Left Bank is growing y’all! Take this moment to get acquainted with our v. new, v. awesome new writer—William.
I grew up knee deep in the brackish estuaries of the Chesapeake Bay, in the equal parts lame and quirky town of Norfolk, Virginia. The only essential and fundamental fact about my childhood is that is was steeped with music. My grandparents were classical musicians and professors, my aunt a singer, my uncle a cellist, and my father a reformed opera baritone turned folkie. Family gatherings inevitably ended in the living room, where we sat in a circle and took turns leading any song that came to mind. As soon as I could hold an instrument, I picked up any and every one I could and started playing.
Music continued to follow me as I grew up and moved away. I routinely joined bands and they routinely fell apart. I wrote about music. I shared music. I dreamt about music. I never thought it would ever be pushed to the back burner in favor of other parts of my life.
I graduated from a publishing course in 2016 and immediately moved to New York to work in editorial. I buzzed with excitement on the train into the city, but soon started drowning in the anxieties of starting a new life. It’s funny how hard it is to leave the comforts of home, even if that is exactly what you are trying to do. It’s even funnier how losing communities affect you in a deeper way than losing a physical place. I never regretted moving and starting a new life for myself, but my God, working in book publishing didn’t touch me the way music did.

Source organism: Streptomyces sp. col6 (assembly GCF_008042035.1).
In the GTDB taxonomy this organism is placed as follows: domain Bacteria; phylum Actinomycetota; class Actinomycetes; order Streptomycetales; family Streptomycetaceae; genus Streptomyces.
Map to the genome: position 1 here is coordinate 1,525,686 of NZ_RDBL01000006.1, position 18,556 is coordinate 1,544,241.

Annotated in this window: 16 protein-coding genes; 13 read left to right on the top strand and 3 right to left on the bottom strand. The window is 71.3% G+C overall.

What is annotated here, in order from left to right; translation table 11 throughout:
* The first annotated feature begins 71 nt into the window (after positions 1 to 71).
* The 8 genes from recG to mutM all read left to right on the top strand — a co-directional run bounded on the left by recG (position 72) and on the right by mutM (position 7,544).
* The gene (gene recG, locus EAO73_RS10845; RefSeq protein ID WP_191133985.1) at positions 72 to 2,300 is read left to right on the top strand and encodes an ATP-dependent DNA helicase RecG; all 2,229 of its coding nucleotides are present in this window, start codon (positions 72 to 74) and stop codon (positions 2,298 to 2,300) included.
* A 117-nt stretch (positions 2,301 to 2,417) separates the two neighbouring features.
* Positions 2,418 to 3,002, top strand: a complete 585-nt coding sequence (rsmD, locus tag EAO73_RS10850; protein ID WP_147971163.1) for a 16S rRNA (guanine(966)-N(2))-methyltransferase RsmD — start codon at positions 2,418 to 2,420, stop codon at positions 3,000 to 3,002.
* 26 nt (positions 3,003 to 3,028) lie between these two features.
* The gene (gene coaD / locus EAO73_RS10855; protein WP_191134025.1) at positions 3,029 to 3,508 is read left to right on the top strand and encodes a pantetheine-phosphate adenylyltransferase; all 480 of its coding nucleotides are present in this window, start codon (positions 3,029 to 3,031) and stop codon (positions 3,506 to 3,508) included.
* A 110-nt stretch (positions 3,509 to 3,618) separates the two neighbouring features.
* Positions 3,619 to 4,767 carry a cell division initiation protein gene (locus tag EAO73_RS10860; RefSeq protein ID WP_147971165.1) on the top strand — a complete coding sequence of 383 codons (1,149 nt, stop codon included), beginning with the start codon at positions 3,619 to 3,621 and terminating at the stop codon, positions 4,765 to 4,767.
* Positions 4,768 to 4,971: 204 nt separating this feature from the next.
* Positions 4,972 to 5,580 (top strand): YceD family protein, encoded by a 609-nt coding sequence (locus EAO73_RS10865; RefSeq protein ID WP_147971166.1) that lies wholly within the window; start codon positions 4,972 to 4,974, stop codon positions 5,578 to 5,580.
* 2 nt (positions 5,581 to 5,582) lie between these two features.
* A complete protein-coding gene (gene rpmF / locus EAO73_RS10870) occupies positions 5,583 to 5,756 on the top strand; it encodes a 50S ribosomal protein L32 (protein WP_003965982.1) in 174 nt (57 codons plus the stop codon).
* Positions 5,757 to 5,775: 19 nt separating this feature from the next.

Moving to Brooklyn left me feeling hollow. I was completely uprooted from my musical community and didn’t realize the impact it would have on my heart. It took too many months and too many pints to discover what was missing from my life, and why I felt like a piece was missing. It was quite embarrassing to realize, duh, it’s music you miss you absolute rube. And after digging, I found sects of the Brooklyn musical community where I’m welcome, and that I adore.
Music is my most essential form of expression. Harmonies show me the beauty of what can be accomplished by humans working together. Lyrics express more than the words at a glance. The combination rages against internal and external demons and helps me feel satisfied when I’m having another manic episode at 4:00AM.
And that’s why Left Bank Magazine. I want to find more music for myself. I want to find it for you. I want to share it for the musicians who create it. Open up your ears, folks. Here we go.